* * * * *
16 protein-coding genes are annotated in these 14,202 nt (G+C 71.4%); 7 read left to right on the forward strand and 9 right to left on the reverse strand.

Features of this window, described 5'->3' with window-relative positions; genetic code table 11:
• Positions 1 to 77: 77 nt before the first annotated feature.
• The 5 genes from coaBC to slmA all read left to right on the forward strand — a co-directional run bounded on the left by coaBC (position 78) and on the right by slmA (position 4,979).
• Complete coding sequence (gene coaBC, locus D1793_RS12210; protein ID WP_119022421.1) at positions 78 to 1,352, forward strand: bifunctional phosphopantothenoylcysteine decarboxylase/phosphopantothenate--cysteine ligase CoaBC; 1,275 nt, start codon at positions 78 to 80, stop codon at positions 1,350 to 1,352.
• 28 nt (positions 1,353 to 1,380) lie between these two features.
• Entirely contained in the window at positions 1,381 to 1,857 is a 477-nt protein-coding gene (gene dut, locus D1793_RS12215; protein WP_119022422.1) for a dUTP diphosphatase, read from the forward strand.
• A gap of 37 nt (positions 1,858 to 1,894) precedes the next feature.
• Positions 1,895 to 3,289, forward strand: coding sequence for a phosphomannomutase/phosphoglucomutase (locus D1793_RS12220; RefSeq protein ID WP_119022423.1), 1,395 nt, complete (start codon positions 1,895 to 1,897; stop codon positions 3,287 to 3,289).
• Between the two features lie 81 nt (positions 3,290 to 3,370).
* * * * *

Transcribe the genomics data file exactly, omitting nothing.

16 protein-coding genes are annotated in these 14,202 nt (G+C 71.4%); 7 read left to right on the forward strand and 9 right to left on the reverse strand.

Features of this window, described 5'->3' with window-relative positions; genetic code table 11:
• Positions 1 to 77: 77 nt before the first annotated feature.
• The 5 genes from coaBC to slmA all read left to right on the forward strand — a co-directional run bounded on the left by coaBC (position 78) and on the right by slmA (position 4,979).
• Complete coding sequence (gene coaBC, locus D1793_RS12210; protein ID WP_119022421.1) at positions 78 to 1,352, forward strand: bifunctional phosphopantothenoylcysteine decarboxylase/phosphopantothenate--cysteine ligase CoaBC; 1,275 nt, start codon at positions 78 to 80, stop codon at positions 1,350 to 1,352.
• 28 nt (positions 1,353 to 1,380) lie between these two features.
• Entirely contained in the window at positions 1,381 to 1,857 is a 477-nt protein-coding gene (gene dut, locus D1793_RS12215; protein WP_119022422.1) for a dUTP diphosphatase, read from the forward strand.
• A gap of 37 nt (positions 1,858 to 1,894) precedes the next feature.
• Positions 1,895 to 3,289, forward strand: coding sequence for a phosphomannomutase/phosphoglucomutase (locus D1793_RS12220; RefSeq protein ID WP_119022423.1), 1,395 nt, complete (start codon positions 1,895 to 1,897; stop codon positions 3,287 to 3,289).
• Between the two features lie 81 nt (positions 3,290 to 3,370).